Dale Amy
March 13, 2015

Traditionally, one of the more obvious distinctions between any given year’s Mustang models can be found in their upper grille designs. For 2013-2014 in particular, the V6, GT, and GT500 each have a distinct grille personality. The V6’s grille is unassuming and retro. The GT500’s is sharklike and aggressive. The GT’s falls somewhere in between. Changing out that OEM GT or V6 grille element can give your ride’s snout a whole new level of assertiveness, and Classic Design Concepts has made such a swap simple with its wide-open Performance Grille replacement.

Ford engineered the Mustang’s grille for easy, tool-free replacement. This swap is so simple that we can’t even call it a bolt-on because no bolts or screws are involved. Read on as we quickly transform the face of a 2014 V6 (with Pony package) with a look that’s noticeably more menacing and flows more air, giving it added cooling as a bonus.

1. The Performance Grille is an affordable ($199) OEM-quality replacement, pebble-grained and injection-molded just like its factory counterparts.

2. Our swap subject is a 2014 V6 Premium coupe, with the corralled grille of the Pony package, but CDC’s Performance Grille can replace any of the factory grilles whether V6, GT, Boss, or California Special.

3. The truly straightforward swap process begins with laying a protective layer of masking tape atop the fascia in front of the grille.

4. Removing the factory grille, whether V6 or GT, is simply a matter of getting a firm two-handed grip near the outboard ends of the grille . . .

5. . . . and briskly yanking it straight out towards you. Sometimes it takes a couple tugs. The factory grille (and its CDC replacement) is retained by the series of molded-in plastic clips visible around its perimeter. There are no traditional fasteners.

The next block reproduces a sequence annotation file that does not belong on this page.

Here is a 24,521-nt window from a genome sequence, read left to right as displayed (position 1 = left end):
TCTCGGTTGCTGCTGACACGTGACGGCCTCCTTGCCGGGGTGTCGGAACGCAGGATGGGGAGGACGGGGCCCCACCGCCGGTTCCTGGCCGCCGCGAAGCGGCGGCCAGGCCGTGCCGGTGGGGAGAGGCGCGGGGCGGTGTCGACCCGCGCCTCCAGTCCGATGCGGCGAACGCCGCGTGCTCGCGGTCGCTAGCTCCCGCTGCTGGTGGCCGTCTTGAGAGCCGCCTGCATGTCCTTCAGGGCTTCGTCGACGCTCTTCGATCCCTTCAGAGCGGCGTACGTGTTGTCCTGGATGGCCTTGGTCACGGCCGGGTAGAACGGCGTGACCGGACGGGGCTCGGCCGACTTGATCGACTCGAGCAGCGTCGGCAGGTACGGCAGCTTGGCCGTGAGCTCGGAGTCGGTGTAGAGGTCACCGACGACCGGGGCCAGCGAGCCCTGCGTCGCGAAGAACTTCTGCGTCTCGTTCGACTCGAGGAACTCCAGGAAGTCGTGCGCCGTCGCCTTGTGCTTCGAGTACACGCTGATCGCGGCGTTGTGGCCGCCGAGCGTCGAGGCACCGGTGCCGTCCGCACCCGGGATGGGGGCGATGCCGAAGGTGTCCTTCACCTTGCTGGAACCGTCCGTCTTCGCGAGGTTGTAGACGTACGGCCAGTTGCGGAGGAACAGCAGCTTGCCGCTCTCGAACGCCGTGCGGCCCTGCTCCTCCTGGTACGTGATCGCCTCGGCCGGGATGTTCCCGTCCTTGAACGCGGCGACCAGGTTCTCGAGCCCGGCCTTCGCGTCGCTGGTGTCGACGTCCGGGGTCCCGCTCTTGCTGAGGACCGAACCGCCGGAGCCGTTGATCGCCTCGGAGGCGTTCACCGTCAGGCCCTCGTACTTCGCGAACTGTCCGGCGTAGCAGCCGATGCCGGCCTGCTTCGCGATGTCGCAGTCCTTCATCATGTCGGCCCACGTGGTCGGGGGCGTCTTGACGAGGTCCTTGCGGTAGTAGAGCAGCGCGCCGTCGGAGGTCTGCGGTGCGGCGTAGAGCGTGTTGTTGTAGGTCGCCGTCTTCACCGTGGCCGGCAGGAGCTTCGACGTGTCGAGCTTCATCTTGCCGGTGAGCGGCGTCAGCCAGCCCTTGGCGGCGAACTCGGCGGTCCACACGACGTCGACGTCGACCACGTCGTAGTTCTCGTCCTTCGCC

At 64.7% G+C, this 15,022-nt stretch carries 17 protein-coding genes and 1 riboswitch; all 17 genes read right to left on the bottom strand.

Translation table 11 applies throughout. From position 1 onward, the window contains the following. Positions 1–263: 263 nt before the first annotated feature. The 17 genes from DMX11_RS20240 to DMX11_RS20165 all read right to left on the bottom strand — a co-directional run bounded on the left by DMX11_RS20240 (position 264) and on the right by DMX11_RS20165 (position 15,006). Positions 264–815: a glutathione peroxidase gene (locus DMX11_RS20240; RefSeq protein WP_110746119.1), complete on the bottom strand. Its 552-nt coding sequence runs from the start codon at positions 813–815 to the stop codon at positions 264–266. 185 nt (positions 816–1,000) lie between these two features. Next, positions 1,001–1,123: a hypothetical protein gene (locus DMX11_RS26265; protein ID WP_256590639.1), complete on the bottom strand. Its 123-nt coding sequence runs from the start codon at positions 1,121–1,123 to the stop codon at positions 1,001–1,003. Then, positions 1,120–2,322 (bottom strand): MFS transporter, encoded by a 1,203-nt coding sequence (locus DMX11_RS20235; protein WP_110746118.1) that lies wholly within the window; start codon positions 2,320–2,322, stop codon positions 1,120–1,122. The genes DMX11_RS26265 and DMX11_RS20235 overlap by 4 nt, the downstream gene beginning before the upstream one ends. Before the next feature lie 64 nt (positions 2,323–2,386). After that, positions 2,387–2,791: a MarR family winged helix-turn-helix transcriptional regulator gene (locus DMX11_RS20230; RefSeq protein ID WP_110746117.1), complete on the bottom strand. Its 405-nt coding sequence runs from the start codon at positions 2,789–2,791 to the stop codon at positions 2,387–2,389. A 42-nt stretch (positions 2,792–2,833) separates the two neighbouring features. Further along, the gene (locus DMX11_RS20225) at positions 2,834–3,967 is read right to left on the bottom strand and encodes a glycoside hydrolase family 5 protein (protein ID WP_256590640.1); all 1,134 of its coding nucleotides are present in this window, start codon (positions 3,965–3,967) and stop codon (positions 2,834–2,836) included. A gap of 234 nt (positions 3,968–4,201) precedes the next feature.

6. With the old grille out, on V6 cars you’ll see three molded plastic vertical bars that have to be removed, as they would otherwise be visible through the wide-open mouth of the new grille. On a GT, the foglights and their supporting molded bracketry also has to come out.

7. In either case, the molded plastic braces/brackets are easily cut out with a hacksaw blade. They don’t need to be trimmed completely flush since the inner perimeter of the Performance Grille will hide the remnants, top and bottom.

8. This is what you’ll end up with after surgery. The A/C condenser and radiator can be left as is, but most of you will opt to darken them. CDC recommends spraying them with black self-etching primer or, as an alternative, flat or low-gloss paint.

9. Our arrow is pointing out a driver-side hole in the hood latch mechanism that will receive an included plastic pushpin when the Performance Grille is installed.

10. Before sliding CDC’s grille into place, it’s worth comparing it to the stock V6 Pony version we just removed. Can you say “unobstructed”?

11. CDC’s Performance Grille installs just as quickly and easily as its factory counterpart came out—just push it straight in until all the clips around the perimeter lock in place.

12. The final step requires pressing a provided plastic pushpin through a tab on the back of the grille into the previously noted hole on the hood latch mechanism, keeping the lowered center of the grille, which hides the latch mechanism, firmly in position.

13. An option available for those so inclined is a “GT” emblem that mounts to the passenger side of the grille.